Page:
By Samantha B. Bonar '90
Last year's "3rd L.A."—a series of public conversations about Los Angeles' past, present, and future as a place to live and work—proved to be one of the best attended events ever hosted by Oxy. Even the series' creator, Los Angeles Times architecture critic and adjunct professor Christopher Hawthorne, was taken aback by the popularity of the six panels. "There's a real appetite for this kind of conversation about the city and where it's going," he says. "From the beginning, we had a much bigger audience than any of us anticipated. I think everybody has a sense that the city is in a major transitional moment."
For the second iteration of 3rd L.A., which begins February 17, Hawthorne and Occidental will be hosting conversations on subjects including the future of the lawn in an era of climate change, Los Angeles' 2024 Olympic bid, and how digital services like Uber and Airbnb are reshaping the American city.
Confirmed panelists include designer Elizabeth Diller, former New York City transportation director Janette Sadik-Khan '82, Lyft's director of transportation policy Emily Castor, South Los Angeles streets advocate Tafarai Bayne, writers Allison Arieff and Matt Buchanan, and many others. UCLA's Hammer Museum and San Francisco Planning and Urban Research (SPUR) are joining Oxy in co-presenting events this time around.
The project is an example of Oxy's innovative, collaborative approach to learning that seeks to integrate its curriculum with the city's cultural and intellectual resources. "We'll be reading a lot about L.A. urban and architectural history to prepare for the panels," says Hawthorne, who is teaching an Urban and Environmental Policy course this semester. "It's a traditional academic seminar mixed with this public programming."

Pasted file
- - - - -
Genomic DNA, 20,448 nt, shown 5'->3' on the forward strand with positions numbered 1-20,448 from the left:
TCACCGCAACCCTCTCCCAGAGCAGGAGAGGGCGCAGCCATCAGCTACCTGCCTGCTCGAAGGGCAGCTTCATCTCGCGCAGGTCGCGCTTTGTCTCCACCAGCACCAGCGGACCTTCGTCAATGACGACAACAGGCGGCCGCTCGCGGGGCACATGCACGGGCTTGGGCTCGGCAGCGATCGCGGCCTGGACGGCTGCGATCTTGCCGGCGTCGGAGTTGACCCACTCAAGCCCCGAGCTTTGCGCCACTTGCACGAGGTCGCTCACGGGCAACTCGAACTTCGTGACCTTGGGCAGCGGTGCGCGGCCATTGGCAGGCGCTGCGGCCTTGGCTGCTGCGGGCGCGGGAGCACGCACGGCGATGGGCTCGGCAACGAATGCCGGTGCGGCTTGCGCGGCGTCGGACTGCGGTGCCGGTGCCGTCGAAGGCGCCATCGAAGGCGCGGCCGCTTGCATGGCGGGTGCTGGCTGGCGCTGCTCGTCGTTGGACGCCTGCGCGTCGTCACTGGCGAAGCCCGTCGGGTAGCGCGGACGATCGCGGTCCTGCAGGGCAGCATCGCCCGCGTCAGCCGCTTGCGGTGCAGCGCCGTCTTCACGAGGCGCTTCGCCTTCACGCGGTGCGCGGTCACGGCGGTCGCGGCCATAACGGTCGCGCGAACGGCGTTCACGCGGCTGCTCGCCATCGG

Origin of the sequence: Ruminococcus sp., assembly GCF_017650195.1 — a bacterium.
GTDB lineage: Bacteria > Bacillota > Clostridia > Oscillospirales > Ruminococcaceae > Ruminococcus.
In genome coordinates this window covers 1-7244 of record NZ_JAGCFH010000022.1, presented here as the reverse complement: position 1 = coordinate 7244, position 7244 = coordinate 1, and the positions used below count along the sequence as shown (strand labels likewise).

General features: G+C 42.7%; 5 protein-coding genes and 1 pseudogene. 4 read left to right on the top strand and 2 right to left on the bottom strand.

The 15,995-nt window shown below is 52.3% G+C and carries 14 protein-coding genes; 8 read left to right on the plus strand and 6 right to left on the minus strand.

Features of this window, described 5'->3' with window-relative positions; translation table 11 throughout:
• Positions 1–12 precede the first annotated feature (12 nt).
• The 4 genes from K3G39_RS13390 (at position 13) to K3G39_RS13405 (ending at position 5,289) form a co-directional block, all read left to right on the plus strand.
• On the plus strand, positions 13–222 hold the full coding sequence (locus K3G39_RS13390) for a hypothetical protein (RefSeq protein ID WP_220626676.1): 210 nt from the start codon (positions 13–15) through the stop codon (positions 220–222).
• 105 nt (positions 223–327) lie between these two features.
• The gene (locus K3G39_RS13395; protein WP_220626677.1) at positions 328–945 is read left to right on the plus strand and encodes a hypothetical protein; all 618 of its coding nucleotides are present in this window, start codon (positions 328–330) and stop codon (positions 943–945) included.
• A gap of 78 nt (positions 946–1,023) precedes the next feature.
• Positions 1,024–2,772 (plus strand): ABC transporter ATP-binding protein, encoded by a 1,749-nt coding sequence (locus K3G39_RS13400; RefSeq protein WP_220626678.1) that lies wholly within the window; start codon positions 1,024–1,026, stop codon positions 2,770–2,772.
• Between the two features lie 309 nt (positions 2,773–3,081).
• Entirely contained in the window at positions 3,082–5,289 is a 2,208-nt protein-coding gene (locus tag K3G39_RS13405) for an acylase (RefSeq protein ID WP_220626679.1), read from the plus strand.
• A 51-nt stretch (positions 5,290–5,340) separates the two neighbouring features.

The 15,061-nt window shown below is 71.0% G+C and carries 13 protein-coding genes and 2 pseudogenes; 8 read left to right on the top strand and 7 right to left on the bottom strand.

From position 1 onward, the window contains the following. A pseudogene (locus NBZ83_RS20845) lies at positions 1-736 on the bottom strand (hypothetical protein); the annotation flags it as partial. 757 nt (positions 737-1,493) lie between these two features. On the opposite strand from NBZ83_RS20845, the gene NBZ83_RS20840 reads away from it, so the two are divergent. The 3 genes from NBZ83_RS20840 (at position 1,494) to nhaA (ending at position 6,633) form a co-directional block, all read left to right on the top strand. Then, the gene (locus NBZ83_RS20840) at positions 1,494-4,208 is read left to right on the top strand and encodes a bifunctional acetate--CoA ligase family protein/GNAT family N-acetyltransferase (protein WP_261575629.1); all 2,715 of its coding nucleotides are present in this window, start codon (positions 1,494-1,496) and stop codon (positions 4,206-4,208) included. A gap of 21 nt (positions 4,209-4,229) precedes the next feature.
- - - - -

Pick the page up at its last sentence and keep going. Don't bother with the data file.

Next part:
Hawthorne attributes part of the series' success to organizers' striving "to be creative about format and not just have four or five people on stage saying things that they've said dozens of times before. We really try to mix things up. We want this to be meaningful and accessible.
"I think everybody has a sense that the city is in a major transitional moment—what Mayor Eric Garcetti described as a 'hinge moment,'" Hawthorne adds. "There are some people who are really optimistic about what's coming; there are some who have a lot of anxiety about where the city is headed and what we're leaving behind. Oxy is being a leader to help set the agenda for what that conversation consists of."